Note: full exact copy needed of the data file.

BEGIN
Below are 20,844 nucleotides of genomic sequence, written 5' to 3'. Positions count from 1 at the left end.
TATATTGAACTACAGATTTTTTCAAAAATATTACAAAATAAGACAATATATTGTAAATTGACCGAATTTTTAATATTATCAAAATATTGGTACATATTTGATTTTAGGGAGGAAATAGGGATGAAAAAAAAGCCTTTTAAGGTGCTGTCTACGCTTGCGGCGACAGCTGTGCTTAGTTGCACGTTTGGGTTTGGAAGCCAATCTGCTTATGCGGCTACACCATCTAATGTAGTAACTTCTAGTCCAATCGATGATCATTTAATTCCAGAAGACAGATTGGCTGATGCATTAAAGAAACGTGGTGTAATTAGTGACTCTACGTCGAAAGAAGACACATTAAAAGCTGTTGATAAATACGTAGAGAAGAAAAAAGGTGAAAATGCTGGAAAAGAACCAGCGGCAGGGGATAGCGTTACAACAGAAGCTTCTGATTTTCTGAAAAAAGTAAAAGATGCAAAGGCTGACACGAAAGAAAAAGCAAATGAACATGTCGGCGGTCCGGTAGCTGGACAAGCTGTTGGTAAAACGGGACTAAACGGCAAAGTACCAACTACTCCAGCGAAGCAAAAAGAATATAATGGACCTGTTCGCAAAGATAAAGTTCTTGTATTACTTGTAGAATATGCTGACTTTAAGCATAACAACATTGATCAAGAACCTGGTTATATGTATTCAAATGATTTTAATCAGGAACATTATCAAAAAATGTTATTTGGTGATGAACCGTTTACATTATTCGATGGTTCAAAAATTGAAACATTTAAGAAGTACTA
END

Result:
Below are 20,844 nucleotides of genomic sequence, written 5' to 3'. Positions count from 1 at the left end.
TATATTGAACTACAGATTTTTTCAAAAATATTACAAAATAAGACAATATATTGTAAATTGACCGAATTTTTAATATTATCAAAATATTGGTACATATTTGATTTTAGGGAGGAAATAGGGATGAAAAAAAAGCCTTTTAAGGTGCTGTCTACGCTTGCGGCGACAGCTGTGCTTAGTTGCACGTTTGGGTTTGGAAGCCAATCTGCTTATGCGGCTACACCATCTAATGTAGTAACTTCTAGTCCAATCGATGATCATTTAATTCCAGAAGACAGATTGGCTGATGCATTAAAGAAACGTGGTGTAATTAGTGACTCTACGTCGAAAGAAGACACATTAAAAGCTGTTGATAAATACGTAGAGAAGAAAAAAGGTGAAAATGCTGGAAAAGAACCAGCGGCAGGGGATAGCGTTACAACAGAAGCTTCTGATTTTCTGAAAAAAGTAAAAGATGCAAAGGCTGACACGAAAGAAAAAGCAAATGAACATGTCGGCGGTCCGGTAGCTGGACAAGCTGTTGGTAAAACGGGACTAAACGGCAAAGTACCAACTACTCCAGCGAAGCAAAAAGAATATAATGGACCTGTTCGCAAAGATAAAGTTCTTGTATTACTTGTAGAATATGCTGACTTTAAGCATAACAACATTGATCAAGAACCTGGTTATATGTATTCAAATGATTTTAATCAGGAACATTATCAAAAAATGTTATTTGGTGATGAACCGTTTACATTATTCGATGGTTCAAAAATTGAAACATTTAAGAAGTACTA